The curfew hours are still in place, but aren’t as strict (they are now from 9:00 PM to 5:00 AM on weekdays, and 7:00 PM until 5:00 AM on weekends). During curfew, you are to remain indoors.  

It is mandatory to continue social distancing and wear face masks in all public spaces, such as banks, supermarkets and offices, etc.

There are a few things that have restricted hours or reduced capacity, but the island adventures you love are all open for tourism. Resorts are open, the Treehouse Village is open, adventures around Jarabacoa are all a go, and so are both 27 Waterfalls and Dudu Lagoon. Nearby beaches that ILP volunteers love are also open, so look forward to hanging out on Sosua, Comtanbar, Puerto Plata, Playa Alicia, and more.

Typically, ILP volunteers have so much to explore in the Dominican Republic they don’t leave the country. Some island hopping to other countries might be a possibility, but we think you’d rather find your favorite local beach, go horseback riding to waterfalls, spend saturdays snorkeling and trek through the jungle — all of that (and more) can be done without ever leaving the DR.

Can I still apply for the Dominican Republic?

Absolutely! We’re so thrilled to have volunteers here for a Spring 2021 semester. If you’re looking to apply for a later 2021 semester or even semesters in 2022, now is a great time for that too! We’d recommend applying ASAP to help you get a spot in this country (it’s a popular one).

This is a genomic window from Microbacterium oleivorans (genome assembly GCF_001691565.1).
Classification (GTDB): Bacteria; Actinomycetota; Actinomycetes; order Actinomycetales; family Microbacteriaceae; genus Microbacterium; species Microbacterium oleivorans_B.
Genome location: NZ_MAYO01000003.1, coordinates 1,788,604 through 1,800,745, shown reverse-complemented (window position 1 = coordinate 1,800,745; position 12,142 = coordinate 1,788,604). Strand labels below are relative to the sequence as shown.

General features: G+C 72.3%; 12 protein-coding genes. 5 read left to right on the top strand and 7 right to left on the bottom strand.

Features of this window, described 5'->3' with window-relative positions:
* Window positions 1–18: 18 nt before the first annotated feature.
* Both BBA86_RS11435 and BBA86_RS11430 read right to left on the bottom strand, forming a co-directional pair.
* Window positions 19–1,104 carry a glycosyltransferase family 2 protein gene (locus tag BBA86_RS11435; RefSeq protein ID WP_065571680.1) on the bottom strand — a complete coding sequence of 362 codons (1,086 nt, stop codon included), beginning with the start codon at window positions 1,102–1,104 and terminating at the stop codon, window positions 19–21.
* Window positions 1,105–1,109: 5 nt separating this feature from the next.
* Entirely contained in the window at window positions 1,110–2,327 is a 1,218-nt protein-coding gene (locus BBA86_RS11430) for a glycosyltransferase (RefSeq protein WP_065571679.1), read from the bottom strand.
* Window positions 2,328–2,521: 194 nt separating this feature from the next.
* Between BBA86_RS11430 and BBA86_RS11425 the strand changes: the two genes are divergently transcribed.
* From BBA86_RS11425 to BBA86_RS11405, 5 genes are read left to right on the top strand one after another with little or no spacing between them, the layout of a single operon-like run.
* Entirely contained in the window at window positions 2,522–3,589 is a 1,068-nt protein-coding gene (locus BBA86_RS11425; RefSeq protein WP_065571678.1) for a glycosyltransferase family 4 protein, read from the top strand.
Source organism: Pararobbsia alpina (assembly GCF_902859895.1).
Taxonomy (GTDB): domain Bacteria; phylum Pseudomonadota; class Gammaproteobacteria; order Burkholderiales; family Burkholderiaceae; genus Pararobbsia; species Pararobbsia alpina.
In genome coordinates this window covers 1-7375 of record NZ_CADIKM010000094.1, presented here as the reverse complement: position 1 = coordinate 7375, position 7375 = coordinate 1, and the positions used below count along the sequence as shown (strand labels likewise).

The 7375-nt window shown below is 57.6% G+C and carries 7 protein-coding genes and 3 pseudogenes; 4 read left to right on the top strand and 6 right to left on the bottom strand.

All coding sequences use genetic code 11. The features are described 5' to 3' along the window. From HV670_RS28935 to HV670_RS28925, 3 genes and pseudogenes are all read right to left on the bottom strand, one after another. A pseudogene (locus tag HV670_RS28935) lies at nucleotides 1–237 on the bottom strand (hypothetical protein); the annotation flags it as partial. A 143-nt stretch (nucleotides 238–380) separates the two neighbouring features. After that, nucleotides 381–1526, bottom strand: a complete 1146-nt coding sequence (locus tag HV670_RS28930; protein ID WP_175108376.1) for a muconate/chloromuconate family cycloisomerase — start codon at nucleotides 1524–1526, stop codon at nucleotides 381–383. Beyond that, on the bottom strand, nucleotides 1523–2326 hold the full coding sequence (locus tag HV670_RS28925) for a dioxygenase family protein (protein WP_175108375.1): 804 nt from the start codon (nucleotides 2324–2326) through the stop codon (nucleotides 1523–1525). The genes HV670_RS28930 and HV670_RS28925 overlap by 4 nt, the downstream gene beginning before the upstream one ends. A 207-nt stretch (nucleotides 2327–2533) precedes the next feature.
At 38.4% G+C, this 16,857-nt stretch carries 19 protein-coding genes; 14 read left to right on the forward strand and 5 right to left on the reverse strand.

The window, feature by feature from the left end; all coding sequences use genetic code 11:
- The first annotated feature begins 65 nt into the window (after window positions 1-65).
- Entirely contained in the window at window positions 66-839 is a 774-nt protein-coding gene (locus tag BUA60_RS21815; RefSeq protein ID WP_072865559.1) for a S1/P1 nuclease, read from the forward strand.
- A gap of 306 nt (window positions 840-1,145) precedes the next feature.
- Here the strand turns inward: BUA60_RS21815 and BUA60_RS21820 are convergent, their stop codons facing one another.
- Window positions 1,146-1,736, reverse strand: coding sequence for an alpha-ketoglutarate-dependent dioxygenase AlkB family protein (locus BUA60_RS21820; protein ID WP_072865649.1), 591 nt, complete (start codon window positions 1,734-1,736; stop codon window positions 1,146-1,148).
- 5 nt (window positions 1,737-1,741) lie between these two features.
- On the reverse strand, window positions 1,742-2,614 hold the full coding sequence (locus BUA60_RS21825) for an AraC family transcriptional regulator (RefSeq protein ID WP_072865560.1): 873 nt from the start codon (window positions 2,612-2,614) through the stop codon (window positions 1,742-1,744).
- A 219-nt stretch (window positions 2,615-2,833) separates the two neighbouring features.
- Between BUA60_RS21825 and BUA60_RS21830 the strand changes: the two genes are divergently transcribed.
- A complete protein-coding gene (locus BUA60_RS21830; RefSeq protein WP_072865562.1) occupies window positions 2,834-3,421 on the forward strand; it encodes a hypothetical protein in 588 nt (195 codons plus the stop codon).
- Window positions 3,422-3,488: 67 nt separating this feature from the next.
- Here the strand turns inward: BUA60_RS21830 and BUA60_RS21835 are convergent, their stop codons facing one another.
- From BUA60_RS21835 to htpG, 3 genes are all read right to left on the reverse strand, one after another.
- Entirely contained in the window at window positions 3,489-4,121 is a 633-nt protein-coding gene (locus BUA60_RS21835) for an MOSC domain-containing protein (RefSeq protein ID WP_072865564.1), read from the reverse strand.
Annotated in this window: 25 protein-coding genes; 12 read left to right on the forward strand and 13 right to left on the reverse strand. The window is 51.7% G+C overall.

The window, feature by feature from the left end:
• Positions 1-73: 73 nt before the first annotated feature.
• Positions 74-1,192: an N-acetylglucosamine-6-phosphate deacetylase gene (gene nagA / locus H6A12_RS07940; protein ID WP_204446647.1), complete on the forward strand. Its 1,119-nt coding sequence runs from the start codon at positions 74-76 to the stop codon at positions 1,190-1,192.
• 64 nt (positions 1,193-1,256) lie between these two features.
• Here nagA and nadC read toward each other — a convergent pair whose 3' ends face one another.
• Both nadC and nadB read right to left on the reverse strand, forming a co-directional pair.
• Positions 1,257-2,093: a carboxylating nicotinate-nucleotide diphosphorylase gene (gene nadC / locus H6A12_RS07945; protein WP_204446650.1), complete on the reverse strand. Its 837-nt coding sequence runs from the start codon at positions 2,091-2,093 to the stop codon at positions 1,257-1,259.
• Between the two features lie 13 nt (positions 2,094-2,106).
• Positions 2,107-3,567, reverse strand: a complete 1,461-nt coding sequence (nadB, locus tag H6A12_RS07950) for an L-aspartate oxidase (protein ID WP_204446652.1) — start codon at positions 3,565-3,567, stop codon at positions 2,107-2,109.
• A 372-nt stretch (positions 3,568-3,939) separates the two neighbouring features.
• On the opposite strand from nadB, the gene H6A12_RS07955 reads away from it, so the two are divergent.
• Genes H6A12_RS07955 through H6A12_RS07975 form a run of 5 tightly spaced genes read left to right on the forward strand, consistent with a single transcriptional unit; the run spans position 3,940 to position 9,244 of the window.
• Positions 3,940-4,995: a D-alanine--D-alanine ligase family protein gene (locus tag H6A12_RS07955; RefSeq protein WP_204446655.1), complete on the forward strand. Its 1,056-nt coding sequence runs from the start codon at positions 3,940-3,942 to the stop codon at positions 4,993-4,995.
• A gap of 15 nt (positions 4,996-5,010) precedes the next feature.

We are so excited for volunteers to be back in the Dominican Republic! 

What is traveling and living in the DR like right now? 

For the Dominican Republic, things have slowly been opening back up both for domestic and international tourism. It’s a good sign that international tourism has been going so well since the country opened up. We’re seeing similar precautions you’re taking at home (like wearing a mask and social distancing). Just like there is a risk to go out in Utah right now, there will be risks to traveling anywhere, including the Dominican Republic.